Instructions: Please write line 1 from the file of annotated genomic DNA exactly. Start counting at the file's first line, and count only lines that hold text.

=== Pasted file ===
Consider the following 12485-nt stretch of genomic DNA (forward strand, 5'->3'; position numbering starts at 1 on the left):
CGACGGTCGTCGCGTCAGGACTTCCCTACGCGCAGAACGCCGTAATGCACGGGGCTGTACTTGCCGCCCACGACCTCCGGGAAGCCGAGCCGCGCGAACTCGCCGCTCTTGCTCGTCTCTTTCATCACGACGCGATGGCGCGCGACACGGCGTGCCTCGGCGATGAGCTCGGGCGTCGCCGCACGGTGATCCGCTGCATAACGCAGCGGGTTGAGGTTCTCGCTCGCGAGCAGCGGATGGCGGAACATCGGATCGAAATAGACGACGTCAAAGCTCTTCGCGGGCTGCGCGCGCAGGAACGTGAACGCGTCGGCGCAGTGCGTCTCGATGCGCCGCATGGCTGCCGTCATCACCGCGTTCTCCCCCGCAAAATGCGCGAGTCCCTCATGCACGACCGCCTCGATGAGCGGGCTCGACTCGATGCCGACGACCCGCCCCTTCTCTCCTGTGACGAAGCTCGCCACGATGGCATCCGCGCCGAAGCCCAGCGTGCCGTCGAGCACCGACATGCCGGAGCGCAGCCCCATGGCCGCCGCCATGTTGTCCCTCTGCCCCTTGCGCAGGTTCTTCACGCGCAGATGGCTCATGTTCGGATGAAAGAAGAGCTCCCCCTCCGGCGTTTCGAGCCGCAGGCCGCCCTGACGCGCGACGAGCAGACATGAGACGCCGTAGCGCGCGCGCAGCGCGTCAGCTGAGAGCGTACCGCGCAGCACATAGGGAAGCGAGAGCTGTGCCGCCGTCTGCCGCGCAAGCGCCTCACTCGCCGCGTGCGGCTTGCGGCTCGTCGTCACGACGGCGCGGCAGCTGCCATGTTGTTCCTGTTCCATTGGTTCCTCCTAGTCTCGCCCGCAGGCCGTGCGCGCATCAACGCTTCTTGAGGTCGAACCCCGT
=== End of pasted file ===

Consider the following 12485-nt stretch of genomic DNA (forward strand, 5'->3'; position numbering starts at 1 on the left):